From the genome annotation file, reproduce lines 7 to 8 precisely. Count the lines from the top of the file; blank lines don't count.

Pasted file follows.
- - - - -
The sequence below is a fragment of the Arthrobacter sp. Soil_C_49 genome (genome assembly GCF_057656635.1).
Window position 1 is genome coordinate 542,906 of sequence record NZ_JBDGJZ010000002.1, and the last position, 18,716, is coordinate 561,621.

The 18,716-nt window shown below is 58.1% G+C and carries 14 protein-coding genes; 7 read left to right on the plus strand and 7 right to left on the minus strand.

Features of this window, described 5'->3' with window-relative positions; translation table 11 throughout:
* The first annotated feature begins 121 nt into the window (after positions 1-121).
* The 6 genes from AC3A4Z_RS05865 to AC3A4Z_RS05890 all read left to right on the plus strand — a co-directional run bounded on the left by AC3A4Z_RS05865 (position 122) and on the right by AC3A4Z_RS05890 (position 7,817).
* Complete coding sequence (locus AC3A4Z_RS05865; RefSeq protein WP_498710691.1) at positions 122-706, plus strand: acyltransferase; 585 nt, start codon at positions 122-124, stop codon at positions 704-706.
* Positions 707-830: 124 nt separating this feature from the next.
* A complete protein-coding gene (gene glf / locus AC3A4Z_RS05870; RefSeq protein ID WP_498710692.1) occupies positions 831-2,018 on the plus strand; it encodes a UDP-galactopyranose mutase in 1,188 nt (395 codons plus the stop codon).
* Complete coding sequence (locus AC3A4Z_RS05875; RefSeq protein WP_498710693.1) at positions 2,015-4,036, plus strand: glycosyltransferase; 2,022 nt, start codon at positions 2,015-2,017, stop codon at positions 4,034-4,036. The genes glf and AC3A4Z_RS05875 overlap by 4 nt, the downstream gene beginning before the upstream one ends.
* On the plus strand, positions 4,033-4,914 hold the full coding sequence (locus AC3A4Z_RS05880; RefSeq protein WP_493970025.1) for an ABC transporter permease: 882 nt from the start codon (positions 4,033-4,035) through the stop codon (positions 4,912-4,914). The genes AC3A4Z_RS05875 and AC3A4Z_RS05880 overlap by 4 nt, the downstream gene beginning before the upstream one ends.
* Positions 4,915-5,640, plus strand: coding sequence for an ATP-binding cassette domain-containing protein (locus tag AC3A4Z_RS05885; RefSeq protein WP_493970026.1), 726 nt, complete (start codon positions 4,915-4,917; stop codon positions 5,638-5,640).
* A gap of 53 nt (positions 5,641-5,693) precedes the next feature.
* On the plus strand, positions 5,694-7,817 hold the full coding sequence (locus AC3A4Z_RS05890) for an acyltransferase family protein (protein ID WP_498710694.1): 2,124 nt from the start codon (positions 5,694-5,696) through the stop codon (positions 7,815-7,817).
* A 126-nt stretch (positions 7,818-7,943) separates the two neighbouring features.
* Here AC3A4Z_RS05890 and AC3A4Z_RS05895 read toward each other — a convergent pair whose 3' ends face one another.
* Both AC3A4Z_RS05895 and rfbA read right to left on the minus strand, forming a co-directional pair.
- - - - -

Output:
* Complete coding sequence (locus AC3A4Z_RS05865; RefSeq protein WP_498710691.1) at positions 122-706, plus strand: acyltransferase; 585 nt, start codon at positions 122-124, stop codon at positions 704-706.
* Positions 707-830: 124 nt separating this feature from the next.